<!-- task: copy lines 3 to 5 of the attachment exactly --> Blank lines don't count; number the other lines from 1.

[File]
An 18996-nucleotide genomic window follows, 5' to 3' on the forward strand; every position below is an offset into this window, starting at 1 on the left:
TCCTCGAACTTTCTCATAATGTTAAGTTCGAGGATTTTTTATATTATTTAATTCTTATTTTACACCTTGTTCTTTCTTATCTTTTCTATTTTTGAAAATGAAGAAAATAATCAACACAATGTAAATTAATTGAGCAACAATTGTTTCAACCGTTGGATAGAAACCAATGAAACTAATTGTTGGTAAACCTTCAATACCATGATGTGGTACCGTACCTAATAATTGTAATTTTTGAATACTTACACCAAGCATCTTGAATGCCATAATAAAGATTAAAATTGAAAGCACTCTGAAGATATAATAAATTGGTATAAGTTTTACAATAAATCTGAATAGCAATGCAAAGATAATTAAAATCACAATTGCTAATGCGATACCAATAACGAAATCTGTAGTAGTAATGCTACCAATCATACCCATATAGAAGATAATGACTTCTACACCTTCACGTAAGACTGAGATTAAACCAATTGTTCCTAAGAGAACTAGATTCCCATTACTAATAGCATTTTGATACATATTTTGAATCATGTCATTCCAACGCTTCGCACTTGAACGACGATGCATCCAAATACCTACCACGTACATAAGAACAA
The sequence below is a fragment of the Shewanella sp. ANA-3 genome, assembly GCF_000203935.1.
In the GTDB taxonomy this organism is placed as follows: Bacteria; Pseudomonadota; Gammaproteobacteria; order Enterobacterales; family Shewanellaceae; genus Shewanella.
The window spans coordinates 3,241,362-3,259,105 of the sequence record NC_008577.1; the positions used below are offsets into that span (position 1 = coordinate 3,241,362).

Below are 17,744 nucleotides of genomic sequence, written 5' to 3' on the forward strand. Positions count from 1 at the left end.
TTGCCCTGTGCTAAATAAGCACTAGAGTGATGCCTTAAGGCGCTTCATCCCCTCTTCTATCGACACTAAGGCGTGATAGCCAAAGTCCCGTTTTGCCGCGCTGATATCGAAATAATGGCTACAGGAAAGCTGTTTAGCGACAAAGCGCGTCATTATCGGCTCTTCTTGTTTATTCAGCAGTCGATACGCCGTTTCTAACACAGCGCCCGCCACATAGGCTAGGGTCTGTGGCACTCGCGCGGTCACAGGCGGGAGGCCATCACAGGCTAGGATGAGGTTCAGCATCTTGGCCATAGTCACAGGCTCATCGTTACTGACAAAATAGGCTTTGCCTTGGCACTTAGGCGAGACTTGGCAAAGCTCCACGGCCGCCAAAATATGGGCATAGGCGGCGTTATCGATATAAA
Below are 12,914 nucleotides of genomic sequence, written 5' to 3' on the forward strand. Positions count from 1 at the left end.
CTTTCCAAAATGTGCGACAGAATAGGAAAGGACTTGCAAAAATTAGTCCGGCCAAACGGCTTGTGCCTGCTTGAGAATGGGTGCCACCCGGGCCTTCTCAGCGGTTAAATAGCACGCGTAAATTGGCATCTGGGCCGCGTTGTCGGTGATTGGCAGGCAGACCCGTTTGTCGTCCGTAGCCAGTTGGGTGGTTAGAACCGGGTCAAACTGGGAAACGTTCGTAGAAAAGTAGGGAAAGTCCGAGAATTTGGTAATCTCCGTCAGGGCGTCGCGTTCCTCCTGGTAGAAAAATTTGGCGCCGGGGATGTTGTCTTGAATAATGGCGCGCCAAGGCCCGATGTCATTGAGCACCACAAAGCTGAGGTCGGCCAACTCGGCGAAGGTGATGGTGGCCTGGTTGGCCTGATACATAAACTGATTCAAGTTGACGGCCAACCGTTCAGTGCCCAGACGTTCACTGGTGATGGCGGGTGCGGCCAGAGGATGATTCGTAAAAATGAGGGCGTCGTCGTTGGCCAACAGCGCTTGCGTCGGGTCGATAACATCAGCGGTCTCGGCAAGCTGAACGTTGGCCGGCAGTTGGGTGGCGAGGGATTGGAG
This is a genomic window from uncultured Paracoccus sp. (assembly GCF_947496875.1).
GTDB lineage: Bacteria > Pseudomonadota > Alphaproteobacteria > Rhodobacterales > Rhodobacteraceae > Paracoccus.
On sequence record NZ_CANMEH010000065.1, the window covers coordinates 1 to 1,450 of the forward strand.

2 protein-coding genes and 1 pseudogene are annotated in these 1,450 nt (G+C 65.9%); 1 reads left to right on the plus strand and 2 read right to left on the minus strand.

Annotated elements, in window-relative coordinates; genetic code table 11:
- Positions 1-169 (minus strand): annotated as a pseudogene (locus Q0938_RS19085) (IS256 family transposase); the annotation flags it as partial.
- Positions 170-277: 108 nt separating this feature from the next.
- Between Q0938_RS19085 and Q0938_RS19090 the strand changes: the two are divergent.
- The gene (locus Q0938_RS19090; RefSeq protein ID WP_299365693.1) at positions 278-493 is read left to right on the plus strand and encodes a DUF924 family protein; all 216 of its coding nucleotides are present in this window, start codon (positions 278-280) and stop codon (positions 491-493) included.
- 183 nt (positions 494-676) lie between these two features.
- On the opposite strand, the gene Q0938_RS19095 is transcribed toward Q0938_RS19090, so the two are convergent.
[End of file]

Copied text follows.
The sequence below is a fragment of the Shewanella sp. ANA-3 genome, assembly GCF_000203935.1.
In the GTDB taxonomy this organism is placed as follows: Bacteria; Pseudomonadota; Gammaproteobacteria; order Enterobacterales; family Shewanellaceae; genus Shewanella.
The window spans coordinates 3,241,362-3,259,105 of the sequence record NC_008577.1; the positions used below are offsets into that span (position 1 = coordinate 3,241,362).